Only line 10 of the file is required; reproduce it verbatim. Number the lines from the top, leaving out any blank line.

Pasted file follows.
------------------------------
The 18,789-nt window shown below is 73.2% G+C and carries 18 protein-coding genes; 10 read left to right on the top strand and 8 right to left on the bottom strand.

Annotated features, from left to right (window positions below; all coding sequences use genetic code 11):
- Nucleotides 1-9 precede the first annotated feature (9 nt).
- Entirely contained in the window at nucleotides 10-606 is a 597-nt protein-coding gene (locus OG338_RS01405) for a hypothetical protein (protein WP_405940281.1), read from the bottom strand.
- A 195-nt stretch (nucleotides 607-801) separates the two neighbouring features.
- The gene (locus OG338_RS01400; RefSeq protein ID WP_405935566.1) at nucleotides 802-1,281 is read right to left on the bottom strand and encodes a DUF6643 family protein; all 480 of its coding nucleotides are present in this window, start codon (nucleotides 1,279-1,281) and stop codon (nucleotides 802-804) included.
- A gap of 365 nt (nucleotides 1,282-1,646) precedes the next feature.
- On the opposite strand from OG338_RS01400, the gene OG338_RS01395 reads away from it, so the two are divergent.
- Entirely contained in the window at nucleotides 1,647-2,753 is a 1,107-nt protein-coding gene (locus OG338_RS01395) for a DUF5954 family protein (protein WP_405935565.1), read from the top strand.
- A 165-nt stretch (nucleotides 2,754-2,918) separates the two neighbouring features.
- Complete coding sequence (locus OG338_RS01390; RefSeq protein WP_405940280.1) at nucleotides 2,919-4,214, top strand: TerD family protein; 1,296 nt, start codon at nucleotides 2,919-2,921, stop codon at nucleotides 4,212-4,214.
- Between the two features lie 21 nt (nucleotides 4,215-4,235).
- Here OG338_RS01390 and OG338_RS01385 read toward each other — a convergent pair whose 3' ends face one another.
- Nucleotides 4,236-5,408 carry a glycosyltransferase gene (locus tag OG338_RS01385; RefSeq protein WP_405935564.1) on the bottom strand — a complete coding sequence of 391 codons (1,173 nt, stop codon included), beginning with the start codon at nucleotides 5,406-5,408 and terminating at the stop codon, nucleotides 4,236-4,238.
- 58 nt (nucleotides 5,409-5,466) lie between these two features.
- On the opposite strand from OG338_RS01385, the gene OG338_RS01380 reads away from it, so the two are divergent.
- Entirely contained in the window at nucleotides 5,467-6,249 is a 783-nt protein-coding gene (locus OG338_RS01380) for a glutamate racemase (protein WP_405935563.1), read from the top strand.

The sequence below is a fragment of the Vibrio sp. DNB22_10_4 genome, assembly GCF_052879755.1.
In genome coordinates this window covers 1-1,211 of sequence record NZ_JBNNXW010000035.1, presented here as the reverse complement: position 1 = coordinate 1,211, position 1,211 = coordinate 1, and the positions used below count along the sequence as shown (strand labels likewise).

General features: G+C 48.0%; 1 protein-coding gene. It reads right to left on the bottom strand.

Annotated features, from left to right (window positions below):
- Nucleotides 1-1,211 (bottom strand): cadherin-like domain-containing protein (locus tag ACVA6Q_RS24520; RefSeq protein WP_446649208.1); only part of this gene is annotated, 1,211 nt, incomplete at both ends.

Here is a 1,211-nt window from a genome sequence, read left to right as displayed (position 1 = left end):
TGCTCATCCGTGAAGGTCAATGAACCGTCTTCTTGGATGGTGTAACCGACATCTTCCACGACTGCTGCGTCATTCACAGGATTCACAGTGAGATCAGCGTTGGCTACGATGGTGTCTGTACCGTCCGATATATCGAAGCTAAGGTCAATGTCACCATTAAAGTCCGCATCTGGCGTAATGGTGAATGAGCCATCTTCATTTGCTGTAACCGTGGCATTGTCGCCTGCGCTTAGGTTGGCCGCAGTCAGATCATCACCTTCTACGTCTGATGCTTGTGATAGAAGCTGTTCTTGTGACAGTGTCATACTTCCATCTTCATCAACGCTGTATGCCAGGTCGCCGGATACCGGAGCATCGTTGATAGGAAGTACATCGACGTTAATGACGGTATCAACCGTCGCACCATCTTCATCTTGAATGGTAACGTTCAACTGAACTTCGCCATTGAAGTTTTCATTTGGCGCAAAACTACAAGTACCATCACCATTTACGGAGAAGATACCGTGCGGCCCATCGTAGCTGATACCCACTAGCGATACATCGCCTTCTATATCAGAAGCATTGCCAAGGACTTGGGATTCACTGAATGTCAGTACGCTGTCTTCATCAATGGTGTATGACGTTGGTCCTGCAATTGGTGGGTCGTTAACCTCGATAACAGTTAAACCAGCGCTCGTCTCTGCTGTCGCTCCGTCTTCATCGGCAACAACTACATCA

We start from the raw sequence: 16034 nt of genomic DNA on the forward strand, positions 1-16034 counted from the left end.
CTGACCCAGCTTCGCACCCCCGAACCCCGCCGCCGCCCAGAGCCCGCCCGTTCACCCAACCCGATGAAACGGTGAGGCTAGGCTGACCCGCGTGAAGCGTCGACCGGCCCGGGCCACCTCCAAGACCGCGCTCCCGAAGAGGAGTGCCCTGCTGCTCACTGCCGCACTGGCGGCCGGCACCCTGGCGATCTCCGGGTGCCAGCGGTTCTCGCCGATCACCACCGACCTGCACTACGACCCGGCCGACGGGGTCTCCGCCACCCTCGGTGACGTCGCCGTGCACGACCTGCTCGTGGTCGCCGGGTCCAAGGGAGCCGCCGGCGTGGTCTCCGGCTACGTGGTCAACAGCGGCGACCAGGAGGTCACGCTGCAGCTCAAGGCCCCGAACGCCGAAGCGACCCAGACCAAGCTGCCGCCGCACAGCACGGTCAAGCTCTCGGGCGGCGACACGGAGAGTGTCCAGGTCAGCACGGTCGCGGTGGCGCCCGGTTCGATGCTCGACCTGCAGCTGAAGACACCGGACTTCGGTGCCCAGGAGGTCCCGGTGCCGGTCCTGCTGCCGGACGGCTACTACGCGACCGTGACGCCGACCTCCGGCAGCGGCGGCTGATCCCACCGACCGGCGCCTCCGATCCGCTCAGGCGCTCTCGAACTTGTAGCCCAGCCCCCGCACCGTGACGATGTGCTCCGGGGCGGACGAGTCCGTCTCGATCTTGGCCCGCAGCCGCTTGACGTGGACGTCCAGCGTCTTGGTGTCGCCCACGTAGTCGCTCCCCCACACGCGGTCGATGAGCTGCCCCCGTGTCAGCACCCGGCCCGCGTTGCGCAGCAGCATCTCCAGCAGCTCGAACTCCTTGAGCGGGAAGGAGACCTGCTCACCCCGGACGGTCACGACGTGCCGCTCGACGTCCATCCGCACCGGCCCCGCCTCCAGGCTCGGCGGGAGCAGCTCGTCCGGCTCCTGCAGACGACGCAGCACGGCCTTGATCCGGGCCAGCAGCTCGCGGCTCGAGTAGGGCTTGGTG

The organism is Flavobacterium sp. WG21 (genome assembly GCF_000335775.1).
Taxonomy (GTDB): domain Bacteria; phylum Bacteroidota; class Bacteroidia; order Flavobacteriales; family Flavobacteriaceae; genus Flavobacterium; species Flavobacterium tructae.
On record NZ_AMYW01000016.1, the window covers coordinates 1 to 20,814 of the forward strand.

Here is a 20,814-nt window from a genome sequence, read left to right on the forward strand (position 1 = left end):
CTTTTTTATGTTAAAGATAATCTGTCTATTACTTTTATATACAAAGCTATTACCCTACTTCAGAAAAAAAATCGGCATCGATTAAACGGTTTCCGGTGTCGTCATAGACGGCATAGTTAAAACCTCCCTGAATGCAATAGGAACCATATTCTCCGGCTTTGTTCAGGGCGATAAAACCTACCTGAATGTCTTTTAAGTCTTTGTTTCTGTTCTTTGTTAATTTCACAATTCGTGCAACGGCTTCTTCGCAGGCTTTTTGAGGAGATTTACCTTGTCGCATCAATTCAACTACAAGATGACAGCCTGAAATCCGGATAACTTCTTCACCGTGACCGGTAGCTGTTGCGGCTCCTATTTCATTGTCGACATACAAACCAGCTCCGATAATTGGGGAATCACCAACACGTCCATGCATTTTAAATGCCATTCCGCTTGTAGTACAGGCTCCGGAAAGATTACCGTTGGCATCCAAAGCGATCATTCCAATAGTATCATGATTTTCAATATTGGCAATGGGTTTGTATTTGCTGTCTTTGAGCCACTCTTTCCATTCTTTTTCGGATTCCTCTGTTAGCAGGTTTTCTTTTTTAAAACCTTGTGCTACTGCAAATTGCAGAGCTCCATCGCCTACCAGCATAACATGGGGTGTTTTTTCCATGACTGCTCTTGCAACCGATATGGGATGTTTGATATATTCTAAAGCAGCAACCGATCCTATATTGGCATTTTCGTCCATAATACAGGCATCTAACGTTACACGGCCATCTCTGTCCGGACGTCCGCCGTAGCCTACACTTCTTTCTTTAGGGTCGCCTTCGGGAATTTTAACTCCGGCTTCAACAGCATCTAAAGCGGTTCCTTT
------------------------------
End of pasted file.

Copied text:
- A 165-nt stretch (nucleotides 2,754-2,918) separates the two neighbouring features.